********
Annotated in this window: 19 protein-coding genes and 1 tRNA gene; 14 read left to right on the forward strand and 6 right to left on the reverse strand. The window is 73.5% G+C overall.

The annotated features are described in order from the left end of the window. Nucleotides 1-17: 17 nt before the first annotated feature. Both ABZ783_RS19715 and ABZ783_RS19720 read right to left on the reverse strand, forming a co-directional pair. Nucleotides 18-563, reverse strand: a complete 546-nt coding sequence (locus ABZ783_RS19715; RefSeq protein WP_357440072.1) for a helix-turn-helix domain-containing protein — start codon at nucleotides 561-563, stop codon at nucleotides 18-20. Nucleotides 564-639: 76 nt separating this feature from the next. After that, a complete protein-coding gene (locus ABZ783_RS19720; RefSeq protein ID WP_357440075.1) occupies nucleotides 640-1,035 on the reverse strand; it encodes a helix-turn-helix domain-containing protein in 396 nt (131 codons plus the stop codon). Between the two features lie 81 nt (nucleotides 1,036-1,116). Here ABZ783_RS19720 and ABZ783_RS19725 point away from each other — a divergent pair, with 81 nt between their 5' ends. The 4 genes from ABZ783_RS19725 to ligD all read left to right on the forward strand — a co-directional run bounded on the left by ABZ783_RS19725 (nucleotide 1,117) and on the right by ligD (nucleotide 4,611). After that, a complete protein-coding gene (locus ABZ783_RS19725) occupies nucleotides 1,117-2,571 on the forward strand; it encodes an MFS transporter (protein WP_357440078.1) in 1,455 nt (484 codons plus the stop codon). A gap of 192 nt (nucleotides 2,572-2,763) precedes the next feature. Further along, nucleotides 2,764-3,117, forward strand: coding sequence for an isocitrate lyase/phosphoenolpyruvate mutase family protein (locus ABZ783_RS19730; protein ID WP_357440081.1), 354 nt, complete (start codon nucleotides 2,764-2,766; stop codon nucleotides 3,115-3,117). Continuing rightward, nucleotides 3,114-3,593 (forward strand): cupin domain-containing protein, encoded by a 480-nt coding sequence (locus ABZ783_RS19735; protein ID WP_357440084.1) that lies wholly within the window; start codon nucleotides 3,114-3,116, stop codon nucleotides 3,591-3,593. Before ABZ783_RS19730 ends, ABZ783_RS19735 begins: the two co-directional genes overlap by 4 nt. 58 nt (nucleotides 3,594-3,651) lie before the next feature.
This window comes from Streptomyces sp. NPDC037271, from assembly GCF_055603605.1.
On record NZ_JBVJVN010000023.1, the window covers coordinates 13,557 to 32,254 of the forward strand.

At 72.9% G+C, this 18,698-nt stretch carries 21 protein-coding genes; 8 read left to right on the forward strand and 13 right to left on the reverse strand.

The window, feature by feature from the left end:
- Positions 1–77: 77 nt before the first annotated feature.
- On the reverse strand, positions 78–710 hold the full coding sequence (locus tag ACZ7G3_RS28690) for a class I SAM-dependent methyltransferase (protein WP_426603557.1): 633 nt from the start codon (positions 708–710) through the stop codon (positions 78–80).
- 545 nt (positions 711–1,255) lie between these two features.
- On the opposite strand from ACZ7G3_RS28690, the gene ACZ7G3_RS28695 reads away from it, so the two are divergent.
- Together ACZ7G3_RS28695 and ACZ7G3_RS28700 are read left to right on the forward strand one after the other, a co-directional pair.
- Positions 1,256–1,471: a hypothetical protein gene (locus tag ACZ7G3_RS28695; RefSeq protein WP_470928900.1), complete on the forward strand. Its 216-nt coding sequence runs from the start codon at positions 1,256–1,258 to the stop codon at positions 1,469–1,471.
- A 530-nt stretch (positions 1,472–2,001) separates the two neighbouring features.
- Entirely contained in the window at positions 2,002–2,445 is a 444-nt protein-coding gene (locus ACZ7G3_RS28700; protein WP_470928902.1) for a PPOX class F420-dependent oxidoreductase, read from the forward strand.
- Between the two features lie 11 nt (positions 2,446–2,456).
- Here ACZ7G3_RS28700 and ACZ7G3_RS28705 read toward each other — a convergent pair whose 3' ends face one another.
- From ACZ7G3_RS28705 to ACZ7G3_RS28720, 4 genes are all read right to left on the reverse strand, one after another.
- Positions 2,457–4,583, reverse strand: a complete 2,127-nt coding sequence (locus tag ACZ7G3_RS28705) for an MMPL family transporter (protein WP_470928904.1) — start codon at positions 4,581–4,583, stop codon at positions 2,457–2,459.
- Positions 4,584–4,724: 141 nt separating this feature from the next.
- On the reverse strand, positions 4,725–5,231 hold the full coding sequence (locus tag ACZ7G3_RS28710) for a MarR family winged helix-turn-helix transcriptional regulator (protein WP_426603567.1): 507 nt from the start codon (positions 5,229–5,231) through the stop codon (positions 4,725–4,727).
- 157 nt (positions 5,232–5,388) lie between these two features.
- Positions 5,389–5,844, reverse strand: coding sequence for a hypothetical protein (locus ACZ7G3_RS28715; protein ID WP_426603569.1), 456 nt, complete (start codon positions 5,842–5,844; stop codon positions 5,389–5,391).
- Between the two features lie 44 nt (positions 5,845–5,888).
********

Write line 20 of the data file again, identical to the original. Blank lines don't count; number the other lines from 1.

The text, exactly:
- On the reverse strand, positions 4,725–5,231 hold the full coding sequence (locus tag ACZ7G3_RS28710) for a MarR family winged helix-turn-helix transcriptional regulator (protein WP_426603567.1): 507 nt from the start codon (positions 5,229–5,231) through the stop codon (positions 4,725–4,727).